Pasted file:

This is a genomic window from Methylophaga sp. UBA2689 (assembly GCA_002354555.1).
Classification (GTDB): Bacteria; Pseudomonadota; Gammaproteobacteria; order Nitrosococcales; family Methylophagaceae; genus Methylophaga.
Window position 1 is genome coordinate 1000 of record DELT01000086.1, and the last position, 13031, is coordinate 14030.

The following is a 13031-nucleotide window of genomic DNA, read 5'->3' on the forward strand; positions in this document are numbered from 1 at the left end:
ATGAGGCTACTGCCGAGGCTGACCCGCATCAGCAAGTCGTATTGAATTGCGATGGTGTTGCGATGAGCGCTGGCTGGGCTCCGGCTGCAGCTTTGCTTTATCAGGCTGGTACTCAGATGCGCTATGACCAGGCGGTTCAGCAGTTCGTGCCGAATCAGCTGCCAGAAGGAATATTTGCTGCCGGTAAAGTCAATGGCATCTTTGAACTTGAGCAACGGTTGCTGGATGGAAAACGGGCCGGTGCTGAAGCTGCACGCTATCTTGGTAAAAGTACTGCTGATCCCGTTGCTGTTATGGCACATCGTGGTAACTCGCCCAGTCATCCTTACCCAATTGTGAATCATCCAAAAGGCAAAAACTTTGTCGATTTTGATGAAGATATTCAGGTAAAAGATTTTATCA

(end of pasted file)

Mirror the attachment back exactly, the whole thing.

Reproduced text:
This is a genomic window from Methylophaga sp. UBA2689 (assembly GCA_002354555.1).
Classification (GTDB): Bacteria; Pseudomonadota; Gammaproteobacteria; order Nitrosococcales; family Methylophagaceae; genus Methylophaga.
Window position 1 is genome coordinate 1000 of record DELT01000086.1, and the last position, 13031, is coordinate 14030.

The following is a 13031-nucleotide window of genomic DNA, read 5'->3' on the forward strand; positions in this document are numbered from 1 at the left end:
ATGAGGCTACTGCCGAGGCTGACCCGCATCAGCAAGTCGTATTGAATTGCGATGGTGTTGCGATGAGCGCTGGCTGGGCTCCGGCTGCAGCTTTGCTTTATCAGGCTGGTACTCAGATGCGCTATGACCAGGCGGTTCAGCAGTTCGTGCCGAATCAGCTGCCAGAAGGAATATTTGCTGCCGGTAAAGTCAATGGCATCTTTGAACTTGAGCAACGGTTGCTGGATGGAAAACGGGCCGGTGCTGAAGCTGCACGCTATCTTGGTAAAAGTACTGCTGATCCCGTTGCTGTTATGGCACATCGTGGTAACTCGCCCAGTCATCCTTACCCAATTGTGAATCATCCAAAAGGCAAAAACTTTGTCGATTTTGATGAAGATATTCAGGTAAAAGATTTTATCA